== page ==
For several years, Google Chrome has been my web browser of choice on my home computer. I never cared for Microsoft Internet Explorer. I prefer a browser that is basic, runs fast and displays web content the way it is supposed to be displayed. Before I switched to Chrome, I had been a fan of Mozilla Firefox. At some point, Firefox became unreliable and so I moved to Chrome. My current computer is more than a year old and Chrome had been the only browser that I used on it.
For about the past month or so, the reliability of Chrome has changed. Too frequently, I would try to load a page and Chrome would just hang, acting as though it was waiting for content from the network, but nothing was happening. Ultimately, I’d have to close out Chrome and then I could not get it to restart. After checking the Windows Task Manager, I found that a process titled chrome.exe was continuing to run even though Chrome was not on my desktop. By ending that running process, I could open Chrome again and make another attempt at browsing. This week, it became so bad that I was having to close Chrome and restart about every 5 minutes.
As with most computer problems I troubleshoot, I started with an Internet search to see if others were experiencing the same problem as me. I found a lot of comments about reliability issues using Chrome, but none of the resolutions that people were posting solved my problem. As much as I didn’t want to have to abandon Chrome, I was left with no other alternative.
There was one main reason I was not looking forward to making a browser switch. That reason was described by one word, bookmarks. I have hundreds of bookmarks that I have amassed in Chrome over the years. When I switched to my current computer last year, I transferred by bookmarks from the old system to this one and I have continued to add to my collection. Luckily, Chrome makes it easy to export bookmarks. They can be saved to an html file and I had hoped to import them into my new browser.
I have some experience with the web browser called Opera. I have run Opera on my smartphone and on my tablet, but I never considered using it on my desktop computer. It was time to give it a try.
I like the small size of the installation file for Opera. It seems to be a streamlined program, when compared with other browsers. I read somewhere that Opera’s code is similar to that of Chrome. A check of the regular web sites I visit showed that Opera is running much faster than Chrome was. However, I ran into a problem when trying to set up bookmarks.
My current version of Opera is version 17. When I tried to find bookmarks, I was quite surprised to find that Opera 17 does not have bookmarks. They have opted for a page called Speed Dial and one called Stash. Neither of these locations can be organized with folders to allow categorized bookmarks. At first, I thought I was missing something. Surely there must be bookmarks somewhere. But a search on the Internet revealed that the writers of Opera decided most people didn’t use bookmarks. Excuse me?? I know very few people who browse the Web and don’t have a ton of bookmarks. I don’t give up easily and I was not going to be denied access to my bookmarks in this new browser. It just took a little added setup to make the bookmarks available to me using Opera.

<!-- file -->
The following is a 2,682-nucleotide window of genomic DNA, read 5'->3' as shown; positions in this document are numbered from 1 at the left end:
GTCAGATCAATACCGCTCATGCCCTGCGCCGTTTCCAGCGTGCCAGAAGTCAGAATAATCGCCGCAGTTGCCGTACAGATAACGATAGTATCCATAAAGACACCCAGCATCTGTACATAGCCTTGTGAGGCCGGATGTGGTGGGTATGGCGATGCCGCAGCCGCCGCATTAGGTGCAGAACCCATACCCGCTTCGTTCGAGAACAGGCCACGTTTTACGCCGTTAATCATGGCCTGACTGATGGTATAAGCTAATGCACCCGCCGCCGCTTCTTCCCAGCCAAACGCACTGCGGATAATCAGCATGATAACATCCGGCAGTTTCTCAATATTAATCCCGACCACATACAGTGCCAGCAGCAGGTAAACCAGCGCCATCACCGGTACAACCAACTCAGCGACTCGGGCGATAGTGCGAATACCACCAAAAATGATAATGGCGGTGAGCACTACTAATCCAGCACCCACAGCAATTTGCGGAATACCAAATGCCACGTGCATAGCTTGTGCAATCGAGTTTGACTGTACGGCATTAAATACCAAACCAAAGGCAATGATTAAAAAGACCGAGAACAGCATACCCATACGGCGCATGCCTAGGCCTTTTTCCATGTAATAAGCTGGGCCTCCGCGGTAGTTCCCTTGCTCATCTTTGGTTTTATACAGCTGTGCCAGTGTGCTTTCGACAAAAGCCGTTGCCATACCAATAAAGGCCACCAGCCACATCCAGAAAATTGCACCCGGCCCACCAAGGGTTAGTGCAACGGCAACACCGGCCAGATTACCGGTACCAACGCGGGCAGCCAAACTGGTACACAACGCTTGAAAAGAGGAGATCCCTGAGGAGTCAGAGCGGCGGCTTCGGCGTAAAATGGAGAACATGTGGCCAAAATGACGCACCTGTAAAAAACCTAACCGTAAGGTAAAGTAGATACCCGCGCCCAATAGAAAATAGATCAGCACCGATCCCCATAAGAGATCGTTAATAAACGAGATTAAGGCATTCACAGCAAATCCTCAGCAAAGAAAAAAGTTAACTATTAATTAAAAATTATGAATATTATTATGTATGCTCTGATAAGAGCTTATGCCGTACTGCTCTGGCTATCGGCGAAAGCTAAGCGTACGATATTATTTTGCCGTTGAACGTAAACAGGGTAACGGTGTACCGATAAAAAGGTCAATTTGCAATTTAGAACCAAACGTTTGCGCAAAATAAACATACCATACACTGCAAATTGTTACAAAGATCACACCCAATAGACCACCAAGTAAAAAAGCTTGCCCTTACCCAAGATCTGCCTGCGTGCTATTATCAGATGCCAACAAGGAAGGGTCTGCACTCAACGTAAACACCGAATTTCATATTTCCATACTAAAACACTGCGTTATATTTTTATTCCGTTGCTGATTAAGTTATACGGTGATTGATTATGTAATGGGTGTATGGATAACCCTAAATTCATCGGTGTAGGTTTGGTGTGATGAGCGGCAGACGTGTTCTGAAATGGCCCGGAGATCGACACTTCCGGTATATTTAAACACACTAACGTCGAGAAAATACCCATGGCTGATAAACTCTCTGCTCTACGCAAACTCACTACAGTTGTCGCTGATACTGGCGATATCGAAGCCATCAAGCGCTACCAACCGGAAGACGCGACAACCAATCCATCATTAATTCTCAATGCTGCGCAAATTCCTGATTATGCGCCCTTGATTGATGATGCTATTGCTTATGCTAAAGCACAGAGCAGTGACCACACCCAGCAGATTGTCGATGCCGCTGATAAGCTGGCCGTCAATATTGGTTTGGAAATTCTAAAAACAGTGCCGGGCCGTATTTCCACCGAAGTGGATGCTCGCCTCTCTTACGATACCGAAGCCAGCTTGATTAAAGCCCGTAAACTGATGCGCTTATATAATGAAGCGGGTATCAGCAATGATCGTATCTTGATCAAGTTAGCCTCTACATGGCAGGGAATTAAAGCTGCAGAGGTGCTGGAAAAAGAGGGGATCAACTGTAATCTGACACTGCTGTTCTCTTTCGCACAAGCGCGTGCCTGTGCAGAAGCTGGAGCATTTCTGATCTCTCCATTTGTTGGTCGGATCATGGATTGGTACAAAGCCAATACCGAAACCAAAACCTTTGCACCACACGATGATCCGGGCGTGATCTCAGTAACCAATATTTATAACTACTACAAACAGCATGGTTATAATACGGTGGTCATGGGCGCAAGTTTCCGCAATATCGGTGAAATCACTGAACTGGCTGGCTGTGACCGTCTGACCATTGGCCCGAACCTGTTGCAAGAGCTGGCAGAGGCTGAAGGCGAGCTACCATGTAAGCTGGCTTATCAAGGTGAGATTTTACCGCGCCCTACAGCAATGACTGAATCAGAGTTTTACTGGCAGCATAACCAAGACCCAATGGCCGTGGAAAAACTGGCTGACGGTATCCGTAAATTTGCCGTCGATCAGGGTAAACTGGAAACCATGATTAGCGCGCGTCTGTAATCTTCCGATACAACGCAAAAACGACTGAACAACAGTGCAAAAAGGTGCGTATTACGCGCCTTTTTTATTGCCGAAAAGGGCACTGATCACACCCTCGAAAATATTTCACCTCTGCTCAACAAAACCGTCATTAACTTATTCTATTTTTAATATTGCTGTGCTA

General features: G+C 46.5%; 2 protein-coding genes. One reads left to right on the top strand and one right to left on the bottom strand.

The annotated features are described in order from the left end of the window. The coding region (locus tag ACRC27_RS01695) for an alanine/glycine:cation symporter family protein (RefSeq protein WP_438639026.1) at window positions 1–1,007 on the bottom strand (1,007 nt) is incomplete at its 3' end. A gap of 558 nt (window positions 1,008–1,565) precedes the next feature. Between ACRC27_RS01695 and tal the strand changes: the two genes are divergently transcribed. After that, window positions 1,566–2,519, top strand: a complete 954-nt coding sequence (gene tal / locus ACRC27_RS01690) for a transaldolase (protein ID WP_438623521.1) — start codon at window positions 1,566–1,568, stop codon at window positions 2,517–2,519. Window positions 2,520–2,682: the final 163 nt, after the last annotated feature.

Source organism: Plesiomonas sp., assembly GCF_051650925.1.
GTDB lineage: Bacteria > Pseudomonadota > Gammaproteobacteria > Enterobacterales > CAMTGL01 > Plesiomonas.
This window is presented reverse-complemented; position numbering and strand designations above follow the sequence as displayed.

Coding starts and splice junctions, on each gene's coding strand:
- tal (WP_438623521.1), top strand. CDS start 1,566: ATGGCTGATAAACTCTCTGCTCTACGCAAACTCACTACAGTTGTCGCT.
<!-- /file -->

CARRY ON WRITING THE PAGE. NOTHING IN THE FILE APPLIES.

Since Chrome exported the bookmarks in an html file, I was able to open that file in Opera and each of my saved links was available. The html file is not as easy to search through as it was to use bookmarks in Chrome, but at least they are all there. Any web page can be saved to Speed Dial or Stash in Opera by clicking on the icon for either page at the far right of the address bar field. Clicking on the heart icon while displaying my bookmarks html file placed a link to the file on the Stash page. Since that html file has a huge number of links in it, I opted to break that file down into some smaller individual files, similar to the folders I had in Chrome’s bookmark manager. I added a link to each of these new bookmark files on the Stash page and I now have access to all of my Chrome bookmarks while using Opera. When I want to save a new bookmark, it’s going to be a little more work because I will have to manually add the link to the appropriate bookmark file. I am actually more comfortable with this arrangement because I have direct control of my bookmarks, including easy backup of these files. With the bookmarks in Chrome, I had my Chrome data backed up, but I was never quite sure I would be able to recover that data should Chrome ever completely die.
So far, I’m quite happy with how well Opera is working. I haven’t come across any sites that have not displayed the same way as when viewed using Chrome. It is very nice to not have to restart the browser every 5 minutes.
If you have been a Google Chrome user and you find that Chrome has become unusable, there is a resolution, although it doesn’t involve doing anything to Chrome. Give Opera a try.